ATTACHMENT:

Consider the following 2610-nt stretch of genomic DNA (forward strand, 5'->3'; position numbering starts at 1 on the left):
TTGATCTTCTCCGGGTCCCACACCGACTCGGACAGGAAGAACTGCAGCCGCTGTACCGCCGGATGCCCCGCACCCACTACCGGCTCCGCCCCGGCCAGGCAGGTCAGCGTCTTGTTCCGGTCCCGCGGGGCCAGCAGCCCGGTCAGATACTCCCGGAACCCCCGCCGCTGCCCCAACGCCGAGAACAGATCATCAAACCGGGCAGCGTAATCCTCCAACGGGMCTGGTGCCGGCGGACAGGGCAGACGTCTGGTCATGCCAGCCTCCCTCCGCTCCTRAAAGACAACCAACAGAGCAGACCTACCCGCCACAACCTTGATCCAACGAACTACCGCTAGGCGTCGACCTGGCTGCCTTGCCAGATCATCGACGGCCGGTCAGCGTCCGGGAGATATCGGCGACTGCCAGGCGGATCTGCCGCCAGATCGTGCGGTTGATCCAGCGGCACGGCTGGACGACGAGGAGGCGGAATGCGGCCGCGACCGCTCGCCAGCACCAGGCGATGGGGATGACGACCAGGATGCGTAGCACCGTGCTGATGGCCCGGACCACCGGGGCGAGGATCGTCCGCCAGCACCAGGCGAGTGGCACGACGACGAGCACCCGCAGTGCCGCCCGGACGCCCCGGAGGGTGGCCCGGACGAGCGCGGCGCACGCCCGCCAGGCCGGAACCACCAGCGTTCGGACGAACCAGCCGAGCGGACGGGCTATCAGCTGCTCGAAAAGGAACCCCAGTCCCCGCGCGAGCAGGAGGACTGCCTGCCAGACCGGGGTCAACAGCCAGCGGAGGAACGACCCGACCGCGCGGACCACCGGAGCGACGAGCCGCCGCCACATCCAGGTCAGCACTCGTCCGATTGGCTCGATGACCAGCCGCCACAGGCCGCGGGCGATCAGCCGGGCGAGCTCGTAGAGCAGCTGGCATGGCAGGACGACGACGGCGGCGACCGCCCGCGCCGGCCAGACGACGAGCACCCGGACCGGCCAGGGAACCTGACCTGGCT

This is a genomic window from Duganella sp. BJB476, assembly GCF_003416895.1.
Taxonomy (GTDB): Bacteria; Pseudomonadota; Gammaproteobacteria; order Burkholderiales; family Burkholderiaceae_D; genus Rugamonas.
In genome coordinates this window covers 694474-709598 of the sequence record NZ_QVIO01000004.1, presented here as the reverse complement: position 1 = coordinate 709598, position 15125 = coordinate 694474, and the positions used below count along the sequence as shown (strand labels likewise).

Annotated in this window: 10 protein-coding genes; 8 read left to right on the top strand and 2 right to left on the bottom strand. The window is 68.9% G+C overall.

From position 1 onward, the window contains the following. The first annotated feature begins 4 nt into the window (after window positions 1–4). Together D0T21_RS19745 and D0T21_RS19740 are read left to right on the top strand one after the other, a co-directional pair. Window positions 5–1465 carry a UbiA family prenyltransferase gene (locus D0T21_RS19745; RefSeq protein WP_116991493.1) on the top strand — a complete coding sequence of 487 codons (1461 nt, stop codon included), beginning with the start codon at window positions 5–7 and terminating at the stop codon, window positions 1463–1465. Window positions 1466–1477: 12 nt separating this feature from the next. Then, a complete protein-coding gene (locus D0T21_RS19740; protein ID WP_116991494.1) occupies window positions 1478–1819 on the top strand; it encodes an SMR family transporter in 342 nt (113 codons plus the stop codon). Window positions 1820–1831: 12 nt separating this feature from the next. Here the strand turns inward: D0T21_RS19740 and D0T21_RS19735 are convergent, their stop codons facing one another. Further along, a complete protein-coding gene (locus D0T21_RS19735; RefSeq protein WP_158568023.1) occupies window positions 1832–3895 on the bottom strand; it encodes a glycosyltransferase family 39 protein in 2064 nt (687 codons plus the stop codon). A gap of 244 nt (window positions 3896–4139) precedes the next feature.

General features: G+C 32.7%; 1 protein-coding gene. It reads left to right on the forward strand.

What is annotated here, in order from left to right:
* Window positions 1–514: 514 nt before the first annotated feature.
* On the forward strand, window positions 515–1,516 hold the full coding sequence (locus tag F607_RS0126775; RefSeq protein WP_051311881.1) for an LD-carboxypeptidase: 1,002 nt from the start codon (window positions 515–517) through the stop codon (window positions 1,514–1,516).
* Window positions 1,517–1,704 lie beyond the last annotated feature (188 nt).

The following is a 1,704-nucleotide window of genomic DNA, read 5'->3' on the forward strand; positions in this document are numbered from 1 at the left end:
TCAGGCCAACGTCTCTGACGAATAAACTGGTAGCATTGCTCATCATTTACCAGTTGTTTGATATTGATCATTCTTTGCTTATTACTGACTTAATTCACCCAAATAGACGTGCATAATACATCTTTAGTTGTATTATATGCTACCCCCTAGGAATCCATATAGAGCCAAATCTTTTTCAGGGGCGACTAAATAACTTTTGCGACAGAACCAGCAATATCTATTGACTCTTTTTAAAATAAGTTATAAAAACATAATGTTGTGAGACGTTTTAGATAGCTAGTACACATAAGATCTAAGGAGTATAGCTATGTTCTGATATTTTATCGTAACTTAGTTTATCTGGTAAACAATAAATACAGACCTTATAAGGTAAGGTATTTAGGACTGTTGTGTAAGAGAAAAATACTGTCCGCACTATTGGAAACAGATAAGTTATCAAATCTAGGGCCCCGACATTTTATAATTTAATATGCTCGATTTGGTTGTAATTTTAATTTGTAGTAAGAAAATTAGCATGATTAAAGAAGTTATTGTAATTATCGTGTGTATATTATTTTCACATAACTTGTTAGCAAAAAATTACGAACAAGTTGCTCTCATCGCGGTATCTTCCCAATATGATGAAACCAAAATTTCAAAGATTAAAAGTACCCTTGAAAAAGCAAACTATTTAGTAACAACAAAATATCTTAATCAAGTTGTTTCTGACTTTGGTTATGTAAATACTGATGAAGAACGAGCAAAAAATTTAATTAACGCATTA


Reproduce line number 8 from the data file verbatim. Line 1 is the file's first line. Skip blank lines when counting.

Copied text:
General features: G+C 32.7%; 1 protein-coding gene. It reads left to right on the forward strand.